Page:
“As a result of the way in which the evidence unfolded, I formed a preliminary view that certain of the Diemould witness, in particular Mr Remfrey, Mr Chalil, Mr Welling and Mr Shaw, were guarded in some of their responses to the Court. When it became apparent that there had been a meeting of those witnesses and a number of other witnesses, I was concerned that there may have been coaching or other inappropriate influences brought to bear upon prospective witnesses.”
He felt that coaching had not occurred but the conduct of Diemould employees and witnesses cast a pall over the proceedings that the coroner was determined to counter. The coroner states clearly that nothing improper occurred at a meeting prior to the inquest but it created an unnecessary complexity.
“…it was unwise on the part of all concerned to have held such a meeting of all potential witnesses immediately prior to the Inquest, gathered all together in one place, particularly the premises at Diemould, to discuss the Inquest.”
“In my opinion, that attitude [of hesitation and reluctance] is more likely to have grown out of a culture that I find was prevalent at Diemould in the period up to 2004 and following.A culture that was led by Mr Neville Grose, the then Managing Director of Diemould.”
Further to the culture references above, the coroner discusses the continuation of the business and the change in management at Diemould following Mr Grose’s death around 2004. There was a cultural legacy of animosity towards SafeWorkSA and its inspectors. One inspector was reportedly described as “an aggressive bitch”.
Coroner Johns is very critical that SafeWorkSA seemed to leave the primary responsibility for occupational health and safety with the employer yet this is the legislative situation in many Australian States. Indeed the new draft Work Health and Safety laws broaden the employers’ role to that of persons in control of the business or undertaking but the duty of care remains the same.
Division 2 Section 19 says
“Primary duty of care
(1) A person conducting a business or undertaking must ensure, so far as is reasonably practicable, the health and safety of:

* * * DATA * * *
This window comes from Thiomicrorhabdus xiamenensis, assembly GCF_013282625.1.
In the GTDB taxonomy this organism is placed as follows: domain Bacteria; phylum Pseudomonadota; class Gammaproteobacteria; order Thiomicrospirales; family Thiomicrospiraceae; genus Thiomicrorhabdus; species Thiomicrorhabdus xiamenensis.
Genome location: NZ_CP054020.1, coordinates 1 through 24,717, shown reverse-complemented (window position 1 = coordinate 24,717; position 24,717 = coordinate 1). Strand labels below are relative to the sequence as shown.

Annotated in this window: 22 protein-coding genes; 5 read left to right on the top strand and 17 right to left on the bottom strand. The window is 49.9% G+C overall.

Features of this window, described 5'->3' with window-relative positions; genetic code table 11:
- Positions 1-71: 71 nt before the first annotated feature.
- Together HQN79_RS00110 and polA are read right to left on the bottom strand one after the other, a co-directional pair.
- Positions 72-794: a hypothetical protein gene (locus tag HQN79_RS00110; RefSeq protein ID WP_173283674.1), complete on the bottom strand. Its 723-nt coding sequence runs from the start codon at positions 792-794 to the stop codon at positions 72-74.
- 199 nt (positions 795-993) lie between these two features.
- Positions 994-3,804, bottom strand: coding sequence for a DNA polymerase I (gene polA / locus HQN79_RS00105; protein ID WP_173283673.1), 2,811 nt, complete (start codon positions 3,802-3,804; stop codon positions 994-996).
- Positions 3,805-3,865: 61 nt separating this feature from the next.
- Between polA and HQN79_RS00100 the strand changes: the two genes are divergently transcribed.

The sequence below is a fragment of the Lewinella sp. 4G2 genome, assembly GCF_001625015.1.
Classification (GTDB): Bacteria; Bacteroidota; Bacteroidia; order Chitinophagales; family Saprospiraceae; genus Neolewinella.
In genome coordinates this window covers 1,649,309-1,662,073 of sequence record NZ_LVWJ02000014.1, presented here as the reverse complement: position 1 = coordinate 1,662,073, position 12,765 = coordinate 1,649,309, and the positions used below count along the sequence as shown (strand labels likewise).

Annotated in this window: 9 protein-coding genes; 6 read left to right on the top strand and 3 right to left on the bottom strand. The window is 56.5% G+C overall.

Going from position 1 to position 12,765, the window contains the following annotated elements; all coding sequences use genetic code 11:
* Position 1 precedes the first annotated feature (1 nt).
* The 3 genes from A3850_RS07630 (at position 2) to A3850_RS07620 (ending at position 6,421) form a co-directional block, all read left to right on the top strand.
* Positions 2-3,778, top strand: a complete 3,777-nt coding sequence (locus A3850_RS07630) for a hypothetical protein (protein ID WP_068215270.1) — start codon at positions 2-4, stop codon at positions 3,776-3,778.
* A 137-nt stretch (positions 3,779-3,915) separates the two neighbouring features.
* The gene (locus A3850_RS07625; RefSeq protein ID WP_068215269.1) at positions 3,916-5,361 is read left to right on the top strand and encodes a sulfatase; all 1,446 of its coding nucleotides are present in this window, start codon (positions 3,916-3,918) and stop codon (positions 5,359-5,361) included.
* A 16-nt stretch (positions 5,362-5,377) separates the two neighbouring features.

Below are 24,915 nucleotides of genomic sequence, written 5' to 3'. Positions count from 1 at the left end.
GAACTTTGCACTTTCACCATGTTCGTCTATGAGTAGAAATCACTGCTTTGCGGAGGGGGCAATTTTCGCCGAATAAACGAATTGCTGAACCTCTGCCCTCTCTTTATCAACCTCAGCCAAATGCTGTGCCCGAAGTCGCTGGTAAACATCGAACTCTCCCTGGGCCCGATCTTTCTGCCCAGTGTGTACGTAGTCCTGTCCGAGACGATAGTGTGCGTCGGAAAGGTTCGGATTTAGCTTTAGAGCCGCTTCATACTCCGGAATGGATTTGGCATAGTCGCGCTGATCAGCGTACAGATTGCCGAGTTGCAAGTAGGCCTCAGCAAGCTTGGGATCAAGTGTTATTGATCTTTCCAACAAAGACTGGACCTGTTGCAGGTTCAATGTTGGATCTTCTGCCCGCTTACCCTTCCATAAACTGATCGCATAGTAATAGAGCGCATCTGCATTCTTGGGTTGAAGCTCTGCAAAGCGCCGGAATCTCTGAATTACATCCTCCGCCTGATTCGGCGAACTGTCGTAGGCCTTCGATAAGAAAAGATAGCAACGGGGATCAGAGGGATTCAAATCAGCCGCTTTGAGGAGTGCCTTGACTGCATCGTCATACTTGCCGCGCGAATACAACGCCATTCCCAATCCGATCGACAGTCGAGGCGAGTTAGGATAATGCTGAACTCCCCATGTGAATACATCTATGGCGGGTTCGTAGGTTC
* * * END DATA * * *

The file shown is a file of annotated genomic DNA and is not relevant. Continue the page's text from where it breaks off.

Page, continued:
(a) workers engaged, or caused to be engaged by the person; and
(b) workers whose activities in carrying out work are influenced or directed by the person,
while the workers are at work in the business or undertaking.”
The coroner implies that the lack of inspections to South Australian workplaces by SafeWorkSA was of relevance:
“A regime of proper inspection by SafeWork SA and the issuing of improvement notices and prohibition notices might, if conducted prior to June 2004, have identified such an obviously unsafe machine as the horizontal borer and prevented its further use until it was rectified.”
This seems to be very unfair. All OHS regulators are restricted in the level of inspection resources they are funded for by government and the duty for a safe workplace resides with the employer.
Indeed some of the comments of the coroner question a core element of Australian OHS law and enforcement:
“In my opinion, the system of leaving industrial safety compliance to employers and then simply prosecuting them once an employee is fatally injured, is inadequate and insufficient. A rigorous system of inspection and a full use of the range of improvement notices and prohibition notices would be a far more effective way of preventing accidents such as Mr Madeley’s.”
Safe Work Australia and governments may need to forensically analyse Coroner Johns’ findings for maybe the legislation is heading in the wrong direction.
The coroner has a stronger argument when asking about the delay for an inspection blitz on similar machinery. Regardless of a blitz finally occurring in the same month that the coronial inquest began, it is a fair question to ask, why did an inspection campaign into similar machines to one that had resulted in a workplace fatality take almost 6 years to occur?
And what of justice
This article began with an AAP article about a mother’s grief. The coronial findings similarly address the impact of industrial incidents on families. The coroner suggests:
“…that the Government consider a major reform of the current system of criminal prosecution for fatal industrial accidents. In my opinion it is just wrong that the prosecution of Diemould took 5 years to arrive at a plea of guilty. There must be a way to improve that. It seems to me that the family of a person killed in a workplace accident may be better served by seeing an open public inquiry convened within 12 to 18 months of the accident, than a criminal prosecution which might never result in the public hearing of any evidence, and which takes more than three times that long to even start.”
There is much in Coroner Johns’ finding to consider both in law, justice and the administration of OHS.